With a regretful glance at candy applethe stairs leading to a second floor of stalls, I pull on my mittens and slip outside to join my husband as he lines up for some fresh, hot apple fritters and mulled, spiced glühwein - a special treat to warm even the most chilled of hearts with that special Christmas feeling.

An elderly woman and her grandson stand nearby, watching the festivities. As the line moves forward, I overhear her exclaiming in her strong accent, "I can't believe it! It's like I'm back in the town where I was a little girl - just around your age!"

Her expression is lively as she speaks, her smile wide. The little boy grins up at her, and for a moment they are perfectly alike in their bright-eyed wonder.

Above us, the Christmas tree sparkles with lights. Oh Tannenbaum indeed!

This week Traveling Tales welcomes Susan Deefholts, a freelance travel writer who lives in Ontario, Canada..

About the photos:
1: One of the many entertainers during the Christkindl Market. 
2: Storyteller Knecht Ruprecht captures the attention of his audience. 
3: A youthful visitor points out a feature of the model railway village.  

Christkindling Joy and Goodwill, (Click for PDF) Story by Susan Deefholts

  

"By almost all accounts, it was a banner year for those in the business of mulled wine, donkey shows and woollen crafts who hawked their goods at Kitchener City Hall in recent days. Organizers of the Christkindl Market, in its 11th year as a traditional German Christmas bazaar, think the five-day event drew more than 35,000 people.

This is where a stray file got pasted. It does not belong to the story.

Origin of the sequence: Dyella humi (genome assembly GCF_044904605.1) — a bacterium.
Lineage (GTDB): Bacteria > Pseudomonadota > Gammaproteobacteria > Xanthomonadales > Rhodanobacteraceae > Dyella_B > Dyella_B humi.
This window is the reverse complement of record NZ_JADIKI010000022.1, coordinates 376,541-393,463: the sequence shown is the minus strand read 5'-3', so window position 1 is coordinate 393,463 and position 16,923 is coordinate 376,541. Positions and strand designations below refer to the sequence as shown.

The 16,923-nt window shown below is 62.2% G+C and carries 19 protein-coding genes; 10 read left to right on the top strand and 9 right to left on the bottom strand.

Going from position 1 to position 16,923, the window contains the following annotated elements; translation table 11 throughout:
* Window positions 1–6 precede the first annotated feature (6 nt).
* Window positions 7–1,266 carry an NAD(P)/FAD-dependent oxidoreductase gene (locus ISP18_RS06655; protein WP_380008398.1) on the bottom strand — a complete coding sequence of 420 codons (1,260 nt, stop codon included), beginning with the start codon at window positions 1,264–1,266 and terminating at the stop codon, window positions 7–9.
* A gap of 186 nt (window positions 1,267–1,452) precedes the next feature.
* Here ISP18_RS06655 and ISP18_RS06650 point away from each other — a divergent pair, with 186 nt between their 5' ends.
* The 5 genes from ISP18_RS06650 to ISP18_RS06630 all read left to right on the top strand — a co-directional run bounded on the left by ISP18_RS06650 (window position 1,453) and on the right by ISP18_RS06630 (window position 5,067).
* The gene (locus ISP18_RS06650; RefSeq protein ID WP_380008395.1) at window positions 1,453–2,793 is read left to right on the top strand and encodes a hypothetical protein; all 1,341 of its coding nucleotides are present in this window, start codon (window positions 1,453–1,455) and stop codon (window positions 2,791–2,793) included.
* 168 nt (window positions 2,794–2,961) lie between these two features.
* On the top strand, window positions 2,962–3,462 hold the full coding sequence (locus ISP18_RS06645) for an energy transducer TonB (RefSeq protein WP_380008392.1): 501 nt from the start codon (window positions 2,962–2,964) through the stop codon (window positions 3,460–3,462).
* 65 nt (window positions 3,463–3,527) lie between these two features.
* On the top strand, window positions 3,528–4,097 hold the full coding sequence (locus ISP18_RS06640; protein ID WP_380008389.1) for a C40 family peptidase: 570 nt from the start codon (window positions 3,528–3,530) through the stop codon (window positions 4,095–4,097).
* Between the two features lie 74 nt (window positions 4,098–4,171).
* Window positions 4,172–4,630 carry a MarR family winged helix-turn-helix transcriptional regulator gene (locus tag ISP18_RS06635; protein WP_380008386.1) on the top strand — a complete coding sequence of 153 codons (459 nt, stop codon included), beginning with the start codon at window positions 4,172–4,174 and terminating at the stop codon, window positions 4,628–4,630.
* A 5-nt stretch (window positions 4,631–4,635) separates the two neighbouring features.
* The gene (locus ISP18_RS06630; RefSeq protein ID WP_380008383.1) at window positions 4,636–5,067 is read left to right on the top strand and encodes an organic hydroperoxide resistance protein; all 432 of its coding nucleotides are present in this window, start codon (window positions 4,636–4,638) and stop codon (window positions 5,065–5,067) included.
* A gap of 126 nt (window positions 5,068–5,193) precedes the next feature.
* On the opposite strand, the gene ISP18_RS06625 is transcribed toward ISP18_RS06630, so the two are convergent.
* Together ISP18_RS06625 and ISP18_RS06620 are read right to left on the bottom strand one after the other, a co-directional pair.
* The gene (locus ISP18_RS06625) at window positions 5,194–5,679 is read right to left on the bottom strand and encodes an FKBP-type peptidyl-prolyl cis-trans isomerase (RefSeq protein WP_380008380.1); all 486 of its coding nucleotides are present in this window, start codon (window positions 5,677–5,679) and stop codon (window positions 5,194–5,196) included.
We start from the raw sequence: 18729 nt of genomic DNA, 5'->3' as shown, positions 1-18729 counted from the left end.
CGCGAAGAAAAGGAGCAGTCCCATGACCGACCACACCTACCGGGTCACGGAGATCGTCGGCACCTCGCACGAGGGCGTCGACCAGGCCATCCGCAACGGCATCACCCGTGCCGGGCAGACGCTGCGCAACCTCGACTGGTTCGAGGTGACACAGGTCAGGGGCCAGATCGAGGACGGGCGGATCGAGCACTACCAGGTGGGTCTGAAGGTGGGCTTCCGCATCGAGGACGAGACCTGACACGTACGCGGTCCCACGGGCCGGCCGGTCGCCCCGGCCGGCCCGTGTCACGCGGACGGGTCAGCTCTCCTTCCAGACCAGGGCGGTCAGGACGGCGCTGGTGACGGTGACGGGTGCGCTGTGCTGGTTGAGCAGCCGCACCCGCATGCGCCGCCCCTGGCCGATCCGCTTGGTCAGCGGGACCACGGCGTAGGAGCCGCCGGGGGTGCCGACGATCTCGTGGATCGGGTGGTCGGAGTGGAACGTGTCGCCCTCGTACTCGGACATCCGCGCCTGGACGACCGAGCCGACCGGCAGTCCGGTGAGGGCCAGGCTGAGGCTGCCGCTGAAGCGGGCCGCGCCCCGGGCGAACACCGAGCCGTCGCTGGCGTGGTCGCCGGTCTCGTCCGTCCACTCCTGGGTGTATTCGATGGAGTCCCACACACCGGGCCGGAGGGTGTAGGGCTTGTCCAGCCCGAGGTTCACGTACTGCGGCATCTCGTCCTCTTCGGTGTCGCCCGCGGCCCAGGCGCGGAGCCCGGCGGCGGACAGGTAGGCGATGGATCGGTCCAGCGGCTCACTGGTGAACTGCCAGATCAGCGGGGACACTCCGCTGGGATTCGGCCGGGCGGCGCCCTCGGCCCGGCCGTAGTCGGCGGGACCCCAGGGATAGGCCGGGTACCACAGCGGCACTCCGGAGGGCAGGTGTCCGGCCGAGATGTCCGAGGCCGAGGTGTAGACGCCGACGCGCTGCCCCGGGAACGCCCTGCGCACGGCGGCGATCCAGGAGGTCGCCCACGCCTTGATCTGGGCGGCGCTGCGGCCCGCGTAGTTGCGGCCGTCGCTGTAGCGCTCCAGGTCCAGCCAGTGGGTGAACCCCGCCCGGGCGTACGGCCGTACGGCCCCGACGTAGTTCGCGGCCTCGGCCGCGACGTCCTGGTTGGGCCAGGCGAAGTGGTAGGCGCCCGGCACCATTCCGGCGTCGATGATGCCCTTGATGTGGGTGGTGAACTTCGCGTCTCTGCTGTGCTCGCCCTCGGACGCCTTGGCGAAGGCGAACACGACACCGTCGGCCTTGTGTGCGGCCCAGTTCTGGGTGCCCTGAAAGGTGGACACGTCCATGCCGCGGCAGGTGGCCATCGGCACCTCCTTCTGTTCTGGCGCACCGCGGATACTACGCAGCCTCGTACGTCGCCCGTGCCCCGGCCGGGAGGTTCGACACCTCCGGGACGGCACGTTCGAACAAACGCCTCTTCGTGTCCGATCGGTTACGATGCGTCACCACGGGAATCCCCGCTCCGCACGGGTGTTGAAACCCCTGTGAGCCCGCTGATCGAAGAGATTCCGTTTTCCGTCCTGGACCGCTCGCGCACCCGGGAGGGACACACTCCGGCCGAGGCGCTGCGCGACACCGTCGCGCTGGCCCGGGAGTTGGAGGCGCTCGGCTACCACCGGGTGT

"I'd say it's a record year," said Astrid Braun, president of the festival committee. "We had retailers downtown who kept the same hours as us this year, because we were so busy."

The festival, which included a dozen new vendors as well as German musical acts and dancers, also hauled in more than $4,000 for the Children's Wish Foundation.

For the partially outdoor market, the weather couldn't have been much better, Reid said. Early snow helped set the Christkindl mood, and it was cool but not frigid -- an inviting temperature for skating or sipping a cup of hot apple cider.

Think Oktoberfest, except that the beer is replaced with Christmas cheer

Eine Gute Nacht, Rebecca Tucker, National Post, Published: Saturday, November 29, 2008
Though it's only late November, many people have already had their fill of commercial Christmas cheer. Department stores across the city have been adorned with yuletide decor since the day after Halloween, and most municipalities across the province have already hosted their annual Santa Claus parades. And with the innumerable festive plays, craft shows and events happening over the course of the next few weeks, many will feel all Christmas-ed out before the big day -- financially, if not psychologically.

The annual Christkindl festival, which takes place this coming weekend in Kitchener, roughly one hour away from Toronto, makes no qualms about being one of those festivals of traditional Christmas cheer. However, it has a few perks that set it apart from similar seasonal events -- namely, it promises not to drain your pocketbook.